The success of the AMMPARO strategy is due to the functionality of its inter-connected networks – the local, regional, and national expressions of the ELCA within the U.S. context; faith-based organizations and civil society organizations in Mexico and Latin America; and the bridges that are being built among key actors throughout the Americas.

All key AMMPARO actors adhere to a common set of programmatic commitments which include the defense of migrant rights, attention to the root causes of forced migration in countries of origin, and a shared recognition of the importance of advocacy on a national, regional, and global level. Our collective work has confirmed the critical importance of being connected, of constant communication, and of programmatic coordination.

The AMMPARO network is sustained by a common sense of mutual respect and trust between its organizational members so that critical information on contextual developments and programmatic innovation is freely shared, without reservation. The overriding concern of all is the inherent dignity and value of migrant children, youth, and families who find themselves in situations of human mobility, and the programmatic imperative of pooling our collective knowledge and experience to reduce the vulnerabilities that migrants face during the distinct phases of the migrant journey.


The ELCA AMMPARO strategy is uniquely positioned to adapt to developments in migration in the region of focus, Latin America and the Caribbean. AMMPARO models accompaniment—a solidarity that practices mutuality and interdependence in mission with its implementation partners and members of the ELCA who gain from the awareness of these concerns and attention brought to them. It is envisioned as a whole-church and whole-of-society approach to migration with authentic and purposeful collaboration across key stakeholders, especially among migrants, experts from civil society organizations, and trusted faith-based organizations. AMMPARO is particularly strong in generating strategic collaborations, sharing best practices, general information sharing, and reproducing outcomes. As evidence that AMMPARO has been a catalyst, the strategy has expanded twice since its inception, first to address migrant needs of Venezuelans, and again to respond to growing hemispheric and transnational migration through key migrant routes in Mexico and Central America. Because it is envisioned as a long-term strategy to support key partners in their work, the outcomes and results of its programs are elastic to change and sustainable, as well as scalable.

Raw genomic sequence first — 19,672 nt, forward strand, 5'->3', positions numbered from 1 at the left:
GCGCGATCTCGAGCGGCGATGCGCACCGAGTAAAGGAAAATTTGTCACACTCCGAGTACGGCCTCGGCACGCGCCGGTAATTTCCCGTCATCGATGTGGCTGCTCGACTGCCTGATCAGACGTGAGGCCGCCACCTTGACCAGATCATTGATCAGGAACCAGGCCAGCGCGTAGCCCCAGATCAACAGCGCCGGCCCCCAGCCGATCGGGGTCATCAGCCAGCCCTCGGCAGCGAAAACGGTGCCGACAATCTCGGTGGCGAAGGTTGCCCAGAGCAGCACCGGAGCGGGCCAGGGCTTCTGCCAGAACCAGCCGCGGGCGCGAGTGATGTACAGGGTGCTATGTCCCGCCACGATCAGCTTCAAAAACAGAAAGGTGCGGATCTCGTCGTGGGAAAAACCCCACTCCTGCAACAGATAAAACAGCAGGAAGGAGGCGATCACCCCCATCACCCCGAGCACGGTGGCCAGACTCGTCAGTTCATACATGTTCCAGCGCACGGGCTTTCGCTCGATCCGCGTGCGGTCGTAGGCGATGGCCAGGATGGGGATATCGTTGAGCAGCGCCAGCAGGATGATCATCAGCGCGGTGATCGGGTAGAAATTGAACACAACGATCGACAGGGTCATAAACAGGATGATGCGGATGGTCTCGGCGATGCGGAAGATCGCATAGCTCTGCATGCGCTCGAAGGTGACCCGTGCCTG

Some programs funded by AMMPARO were interrupted by COVID-19. Staff from organizations were unable to distribute certain aid or reach their target population due to pandemic quarantine measures. These lessons have been incorporated in future projects.


ELCA AMMPARO update: A wholistic approach to migration

ELCA AMMPARO update: A wholistic approach to migration

Date submitted:

13 May 2022

Disclaimer: The content of this practice reflects the views of the implementers and does not necessarily reflect the views of the United Nations, the United Nations Network on Migration, and its members.



*References to Kosovo shall be understood to be in the context of United Nations Security Council resolution 1244 (1999).